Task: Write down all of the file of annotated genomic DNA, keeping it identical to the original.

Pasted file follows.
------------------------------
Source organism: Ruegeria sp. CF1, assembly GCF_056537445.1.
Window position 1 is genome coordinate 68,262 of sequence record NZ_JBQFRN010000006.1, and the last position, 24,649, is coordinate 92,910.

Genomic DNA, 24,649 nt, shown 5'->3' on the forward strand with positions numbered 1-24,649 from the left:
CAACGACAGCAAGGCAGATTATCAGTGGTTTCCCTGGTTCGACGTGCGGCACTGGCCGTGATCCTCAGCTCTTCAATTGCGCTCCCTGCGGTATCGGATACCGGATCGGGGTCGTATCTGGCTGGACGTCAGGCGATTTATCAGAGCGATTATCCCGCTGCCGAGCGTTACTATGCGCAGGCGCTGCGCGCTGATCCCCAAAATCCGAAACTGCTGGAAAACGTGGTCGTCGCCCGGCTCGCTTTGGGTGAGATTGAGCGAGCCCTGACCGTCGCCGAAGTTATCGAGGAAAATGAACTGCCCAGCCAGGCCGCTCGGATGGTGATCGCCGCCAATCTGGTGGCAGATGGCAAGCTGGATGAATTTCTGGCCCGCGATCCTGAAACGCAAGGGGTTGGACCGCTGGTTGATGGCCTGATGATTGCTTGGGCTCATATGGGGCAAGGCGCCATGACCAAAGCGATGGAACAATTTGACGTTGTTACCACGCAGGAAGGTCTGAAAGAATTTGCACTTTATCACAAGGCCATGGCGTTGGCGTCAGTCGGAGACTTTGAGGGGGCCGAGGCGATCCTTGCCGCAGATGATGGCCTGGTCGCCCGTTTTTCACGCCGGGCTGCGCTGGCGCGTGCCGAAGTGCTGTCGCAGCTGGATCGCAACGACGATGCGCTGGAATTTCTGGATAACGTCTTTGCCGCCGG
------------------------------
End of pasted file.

Source organism: Ruegeria sp. CF1, assembly GCF_056537445.1.
Window position 1 is genome coordinate 68,262 of sequence record NZ_JBQFRN010000006.1, and the last position, 24,649, is coordinate 92,910.

Genomic DNA, 24,649 nt, shown 5'->3' on the forward strand with positions numbered 1-24,649 from the left:
CAACGACAGCAAGGCAGATTATCAGTGGTTTCCCTGGTTCGACGTGCGGCACTGGCCGTGATCCTCAGCTCTTCAATTGCGCTCCCTGCGGTATCGGATACCGGATCGGGGTCGTATCTGGCTGGACGTCAGGCGATTTATCAGAGCGATTATCCCGCTGCCGAGCGTTACTATGCGCAGGCGCTGCGCGCTGATCCCCAAAATCCGAAACTGCTGGAAAACGTGGTCGTCGCCCGGCTCGCTTTGGGTGAGATTGAGCGAGCCCTGACCGTCGCCGAAGTTATCGAGGAAAATGAACTGCCCAGCCAGGCCGCTCGGATGGTGATCGCCGCCAATCTGGTGGCAGATGGCAAGCTGGATGAATTTCTGGCCCGCGATCCTGAAACGCAAGGGGTTGGACCGCTGGTTGATGGCCTGATGATTGCTTGGGCTCATATGGGGCAAGGCGCCATGACCAAAGCGATGGAACAATTTGACGTTGTTACCACGCAGGAAGGTCTGAAAGAATTTGCACTTTATCACAAGGCCATGGCGTTGGCGTCAGTCGGAGACTTTGAGGGGGCCGAGGCGATCCTTGCCGCAGATGATGGCCTGGTCGCCCGTTTTTCACGCCGGGCTGCGCTGGCGCGTGCCGAAGTGCTGTCGCAGCTGGATCGCAACGACGATGCGCTGGAATTTCTGGATAACGTCTTTGCCGCCGG